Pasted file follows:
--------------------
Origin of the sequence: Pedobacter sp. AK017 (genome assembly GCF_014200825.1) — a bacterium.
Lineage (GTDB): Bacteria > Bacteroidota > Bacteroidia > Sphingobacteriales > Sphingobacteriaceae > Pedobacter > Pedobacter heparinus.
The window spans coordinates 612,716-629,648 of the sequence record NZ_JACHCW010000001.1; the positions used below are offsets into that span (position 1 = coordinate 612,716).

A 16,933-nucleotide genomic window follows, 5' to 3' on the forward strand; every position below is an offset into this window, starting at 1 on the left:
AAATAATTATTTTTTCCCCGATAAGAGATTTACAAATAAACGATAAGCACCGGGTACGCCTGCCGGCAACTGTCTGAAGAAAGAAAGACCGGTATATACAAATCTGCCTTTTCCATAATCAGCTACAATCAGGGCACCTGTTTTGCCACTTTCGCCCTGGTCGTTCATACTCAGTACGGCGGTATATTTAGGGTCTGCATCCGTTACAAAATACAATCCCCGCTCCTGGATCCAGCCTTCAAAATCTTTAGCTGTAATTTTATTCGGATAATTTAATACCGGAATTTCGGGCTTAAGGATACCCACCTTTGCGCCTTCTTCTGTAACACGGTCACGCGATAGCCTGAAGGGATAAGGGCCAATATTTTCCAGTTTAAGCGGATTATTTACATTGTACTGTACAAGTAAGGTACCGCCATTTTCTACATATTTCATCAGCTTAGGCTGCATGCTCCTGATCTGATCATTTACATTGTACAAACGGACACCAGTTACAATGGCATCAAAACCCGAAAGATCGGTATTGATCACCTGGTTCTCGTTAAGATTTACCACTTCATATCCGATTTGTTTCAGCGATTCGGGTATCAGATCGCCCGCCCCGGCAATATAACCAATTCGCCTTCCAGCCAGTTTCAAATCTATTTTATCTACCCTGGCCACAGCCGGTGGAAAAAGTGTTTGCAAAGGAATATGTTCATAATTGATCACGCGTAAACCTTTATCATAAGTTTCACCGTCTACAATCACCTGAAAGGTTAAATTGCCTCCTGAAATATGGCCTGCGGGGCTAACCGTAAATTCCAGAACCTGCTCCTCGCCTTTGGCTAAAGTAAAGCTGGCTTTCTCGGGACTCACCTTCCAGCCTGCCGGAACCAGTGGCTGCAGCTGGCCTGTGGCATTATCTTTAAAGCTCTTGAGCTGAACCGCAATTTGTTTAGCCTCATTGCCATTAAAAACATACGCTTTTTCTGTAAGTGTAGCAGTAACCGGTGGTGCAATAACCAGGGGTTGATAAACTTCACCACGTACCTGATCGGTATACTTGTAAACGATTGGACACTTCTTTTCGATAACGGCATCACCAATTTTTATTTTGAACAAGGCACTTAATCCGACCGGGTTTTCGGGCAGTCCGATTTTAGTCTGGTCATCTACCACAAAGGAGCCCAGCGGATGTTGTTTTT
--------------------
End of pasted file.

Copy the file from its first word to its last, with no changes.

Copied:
Origin of the sequence: Pedobacter sp. AK017 (genome assembly GCF_014200825.1) — a bacterium.
Lineage (GTDB): Bacteria > Bacteroidota > Bacteroidia > Sphingobacteriales > Sphingobacteriaceae > Pedobacter > Pedobacter heparinus.
The window spans coordinates 612,716-629,648 of the sequence record NZ_JACHCW010000001.1; the positions used below are offsets into that span (position 1 = coordinate 612,716).

A 16,933-nucleotide genomic window follows, 5' to 3' on the forward strand; every position below is an offset into this window, starting at 1 on the left:
AAATAATTATTTTTTCCCCGATAAGAGATTTACAAATAAACGATAAGCACCGGGTACGCCTGCCGGCAACTGTCTGAAGAAAGAAAGACCGGTATATACAAATCTGCCTTTTCCATAATCAGCTACAATCAGGGCACCTGTTTTGCCACTTTCGCCCTGGTCGTTCATACTCAGTACGGCGGTATATTTAGGGTCTGCATCCGTTACAAAATACAATCCCCGCTCCTGGATCCAGCCTTCAAAATCTTTAGCTGTAATTTTATTCGGATAATTTAATACCGGAATTTCGGGCTTAAGGATACCCACCTTTGCGCCTTCTTCTGTAACACGGTCACGCGATAGCCTGAAGGGATAAGGGCCAATATTTTCCAGTTTAAGCGGATTATTTACATTGTACTGTACAAGTAAGGTACCGCCATTTTCTACATATTTCATCAGCTTAGGCTGCATGCTCCTGATCTGATCATTTACATTGTACAAACGGACACCAGTTACAATGGCATCAAAACCCGAAAGATCGGTATTGATCACCTGGTTCTCGTTAAGATTTACCACTTCATATCCGATTTGTTTCAGCGATTCGGGTATCAGATCGCCCGCCCCGGCAATATAACCAATTCGCCTTCCAGCCAGTTTCAAATCTATTTTATCTACCCTGGCCACAGCCGGTGGAAAAAGTGTTTGCAAAGGAATATGTTCATAATTGATCACGCGTAAACCTTTATCATAAGTTTCACCGTCTACAATCACCTGAAAGGTTAAATTGCCTCCTGAAATATGGCCTGCGGGGCTAACCGTAAATTCCAGAACCTGCTCCTCGCCTTTGGCTAAAGTAAAGCTGGCTTTCTCGGGACTCACCTTCCAGCCTGCCGGAACCAGTGGCTGCAGCTGGCCTGTGGCATTATCTTTAAAGCTCTTGAGCTGAACCGCAATTTGTTTAGCCTCATTGCCATTAAAAACATACGCTTTTTCTGTAAGTGTAGCAGTAACCGGTGGTGCAATAACCAGGGGTTGATAAACTTCACCACGTACCTGATCGGTATACTTGTAAACGATTGGACACTTCTTTTCGATAACGGCATCACCAATTTTTATTTTGAACAAGGCACTTAATCCGACCGGGTTTTCGGGCAGTCCGATTTTAGTCTGGTCATCTACCACAAAGGAGCCCAGCGGATGTTGTTTTT